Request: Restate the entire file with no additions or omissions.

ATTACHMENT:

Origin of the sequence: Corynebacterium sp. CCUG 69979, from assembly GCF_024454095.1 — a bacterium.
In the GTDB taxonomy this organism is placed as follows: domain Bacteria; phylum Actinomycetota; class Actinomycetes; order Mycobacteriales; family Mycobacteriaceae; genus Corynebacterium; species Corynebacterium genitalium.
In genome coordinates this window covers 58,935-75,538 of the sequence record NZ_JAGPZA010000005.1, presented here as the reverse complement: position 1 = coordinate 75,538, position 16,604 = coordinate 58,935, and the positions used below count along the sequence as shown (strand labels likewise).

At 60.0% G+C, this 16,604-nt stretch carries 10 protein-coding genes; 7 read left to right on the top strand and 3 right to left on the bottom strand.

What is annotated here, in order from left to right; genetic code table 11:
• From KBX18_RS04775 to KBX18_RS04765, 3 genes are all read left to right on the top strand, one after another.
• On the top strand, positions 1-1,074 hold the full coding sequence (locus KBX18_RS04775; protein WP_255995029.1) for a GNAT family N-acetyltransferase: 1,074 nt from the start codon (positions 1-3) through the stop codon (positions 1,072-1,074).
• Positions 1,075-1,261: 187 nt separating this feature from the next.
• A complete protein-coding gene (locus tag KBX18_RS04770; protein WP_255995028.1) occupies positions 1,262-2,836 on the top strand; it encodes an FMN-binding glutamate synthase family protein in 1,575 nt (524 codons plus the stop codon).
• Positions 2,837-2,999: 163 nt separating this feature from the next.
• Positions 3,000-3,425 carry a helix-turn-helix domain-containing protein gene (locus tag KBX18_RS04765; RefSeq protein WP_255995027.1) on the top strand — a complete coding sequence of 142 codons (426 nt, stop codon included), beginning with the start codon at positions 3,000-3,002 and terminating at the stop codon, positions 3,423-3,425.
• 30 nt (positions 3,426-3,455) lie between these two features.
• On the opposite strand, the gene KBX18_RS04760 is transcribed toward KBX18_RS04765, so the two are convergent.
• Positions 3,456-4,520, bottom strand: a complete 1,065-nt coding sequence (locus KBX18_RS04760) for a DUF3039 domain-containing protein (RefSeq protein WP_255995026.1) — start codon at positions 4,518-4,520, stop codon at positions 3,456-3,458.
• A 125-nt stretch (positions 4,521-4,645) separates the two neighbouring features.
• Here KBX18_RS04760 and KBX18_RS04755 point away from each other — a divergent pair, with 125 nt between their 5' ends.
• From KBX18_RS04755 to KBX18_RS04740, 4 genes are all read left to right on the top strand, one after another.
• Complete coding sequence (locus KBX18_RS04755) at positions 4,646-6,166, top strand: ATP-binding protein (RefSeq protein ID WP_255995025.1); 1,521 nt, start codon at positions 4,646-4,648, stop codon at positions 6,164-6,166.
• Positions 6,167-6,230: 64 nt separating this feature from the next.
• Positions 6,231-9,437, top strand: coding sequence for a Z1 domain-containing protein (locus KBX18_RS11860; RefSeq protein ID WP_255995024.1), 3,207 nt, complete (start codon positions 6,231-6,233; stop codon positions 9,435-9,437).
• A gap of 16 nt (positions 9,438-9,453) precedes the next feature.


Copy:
Origin of the sequence: Corynebacterium sp. CCUG 69979, from assembly GCF_024454095.1 — a bacterium.
In the GTDB taxonomy this organism is placed as follows: domain Bacteria; phylum Actinomycetota; class Actinomycetes; order Mycobacteriales; family Mycobacteriaceae; genus Corynebacterium; species Corynebacterium genitalium.
In genome coordinates this window covers 58,935-75,538 of the sequence record NZ_JAGPZA010000005.1, presented here as the reverse complement: position 1 = coordinate 75,538, position 16,604 = coordinate 58,935, and the positions used below count along the sequence as shown (strand labels likewise).

At 60.0% G+C, this 16,604-nt stretch carries 10 protein-coding genes; 7 read left to right on the top strand and 3 right to left on the bottom strand.

What is annotated here, in order from left to right; genetic code table 11:
• From KBX18_RS04775 to KBX18_RS04765, 3 genes are all read left to right on the top strand, one after another.
• On the top strand, positions 1-1,074 hold the full coding sequence (locus KBX18_RS04775; protein WP_255995029.1) for a GNAT family N-acetyltransferase: 1,074 nt from the start codon (positions 1-3) through the stop codon (positions 1,072-1,074).
• Positions 1,075-1,261: 187 nt separating this feature from the next.
• A complete protein-coding gene (locus tag KBX18_RS04770; protein WP_255995028.1) occupies positions 1,262-2,836 on the top strand; it encodes an FMN-binding glutamate synthase family protein in 1,575 nt (524 codons plus the stop codon).
• Positions 2,837-2,999: 163 nt separating this feature from the next.
• Positions 3,000-3,425 carry a helix-turn-helix domain-containing protein gene (locus tag KBX18_RS04765; RefSeq protein WP_255995027.1) on the top strand — a complete coding sequence of 142 codons (426 nt, stop codon included), beginning with the start codon at positions 3,000-3,002 and terminating at the stop codon, positions 3,423-3,425.
• 30 nt (positions 3,426-3,455) lie between these two features.
• On the opposite strand, the gene KBX18_RS04760 is transcribed toward KBX18_RS04765, so the two are convergent.
• Positions 3,456-4,520, bottom strand: a complete 1,065-nt coding sequence (locus KBX18_RS04760) for a DUF3039 domain-containing protein (RefSeq protein WP_255995026.1) — start codon at positions 4,518-4,520, stop codon at positions 3,456-3,458.
• A 125-nt stretch (positions 4,521-4,645) separates the two neighbouring features.
• Here KBX18_RS04760 and KBX18_RS04755 point away from each other — a divergent pair, with 125 nt between their 5' ends.
• From KBX18_RS04755 to KBX18_RS04740, 4 genes are all read left to right on the top strand, one after another.
• Complete coding sequence (locus KBX18_RS04755) at positions 4,646-6,166, top strand: ATP-binding protein (RefSeq protein ID WP_255995025.1); 1,521 nt, start codon at positions 4,646-4,648, stop codon at positions 6,164-6,166.
• Positions 6,167-6,230: 64 nt separating this feature from the next.
• Positions 6,231-9,437, top strand: coding sequence for a Z1 domain-containing protein (locus KBX18_RS11860; RefSeq protein ID WP_255995024.1), 3,207 nt, complete (start codon positions 6,231-6,233; stop codon positions 9,435-9,437).
• A gap of 16 nt (positions 9,438-9,453) precedes the next feature.